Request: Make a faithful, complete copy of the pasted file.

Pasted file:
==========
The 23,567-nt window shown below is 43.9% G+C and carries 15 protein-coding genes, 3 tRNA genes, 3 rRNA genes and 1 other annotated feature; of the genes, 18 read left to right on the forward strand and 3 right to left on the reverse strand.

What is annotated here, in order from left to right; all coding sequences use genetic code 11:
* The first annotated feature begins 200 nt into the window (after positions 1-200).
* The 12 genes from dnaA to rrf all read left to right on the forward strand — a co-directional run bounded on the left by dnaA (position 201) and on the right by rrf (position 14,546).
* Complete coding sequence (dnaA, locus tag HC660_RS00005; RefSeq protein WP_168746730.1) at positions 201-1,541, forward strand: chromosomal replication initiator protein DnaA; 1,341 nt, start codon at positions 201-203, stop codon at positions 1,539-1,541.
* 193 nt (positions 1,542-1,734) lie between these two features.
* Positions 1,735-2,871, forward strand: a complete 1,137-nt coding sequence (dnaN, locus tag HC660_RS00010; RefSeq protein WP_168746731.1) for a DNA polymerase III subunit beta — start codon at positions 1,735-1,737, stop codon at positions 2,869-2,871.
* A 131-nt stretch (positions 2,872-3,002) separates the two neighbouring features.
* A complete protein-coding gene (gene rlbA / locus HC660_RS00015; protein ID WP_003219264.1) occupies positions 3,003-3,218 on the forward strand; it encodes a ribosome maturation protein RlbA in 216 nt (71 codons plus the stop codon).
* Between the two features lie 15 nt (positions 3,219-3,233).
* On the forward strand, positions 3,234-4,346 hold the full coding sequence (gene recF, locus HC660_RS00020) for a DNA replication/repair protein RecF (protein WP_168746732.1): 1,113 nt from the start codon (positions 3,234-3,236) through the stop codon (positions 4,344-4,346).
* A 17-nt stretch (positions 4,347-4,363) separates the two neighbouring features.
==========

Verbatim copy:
The 23,567-nt window shown below is 43.9% G+C and carries 15 protein-coding genes, 3 tRNA genes, 3 rRNA genes and 1 other annotated feature; of the genes, 18 read left to right on the forward strand and 3 right to left on the reverse strand.

What is annotated here, in order from left to right; all coding sequences use genetic code 11:
* The first annotated feature begins 200 nt into the window (after positions 1-200).
* The 12 genes from dnaA to rrf all read left to right on the forward strand — a co-directional run bounded on the left by dnaA (position 201) and on the right by rrf (position 14,546).
* Complete coding sequence (dnaA, locus tag HC660_RS00005; RefSeq protein WP_168746730.1) at positions 201-1,541, forward strand: chromosomal replication initiator protein DnaA; 1,341 nt, start codon at positions 201-203, stop codon at positions 1,539-1,541.
* 193 nt (positions 1,542-1,734) lie between these two features.
* Positions 1,735-2,871, forward strand: a complete 1,137-nt coding sequence (dnaN, locus tag HC660_RS00010; RefSeq protein WP_168746731.1) for a DNA polymerase III subunit beta — start codon at positions 1,735-1,737, stop codon at positions 2,869-2,871.
* A 131-nt stretch (positions 2,872-3,002) separates the two neighbouring features.
* A complete protein-coding gene (gene rlbA / locus HC660_RS00015; protein ID WP_003219264.1) occupies positions 3,003-3,218 on the forward strand; it encodes a ribosome maturation protein RlbA in 216 nt (71 codons plus the stop codon).
* Between the two features lie 15 nt (positions 3,219-3,233).
* On the forward strand, positions 3,234-4,346 hold the full coding sequence (gene recF, locus HC660_RS00020) for a DNA replication/repair protein RecF (protein WP_168746732.1): 1,113 nt from the start codon (positions 3,234-3,236) through the stop codon (positions 4,344-4,346).
* A 17-nt stretch (positions 4,347-4,363) separates the two neighbouring features.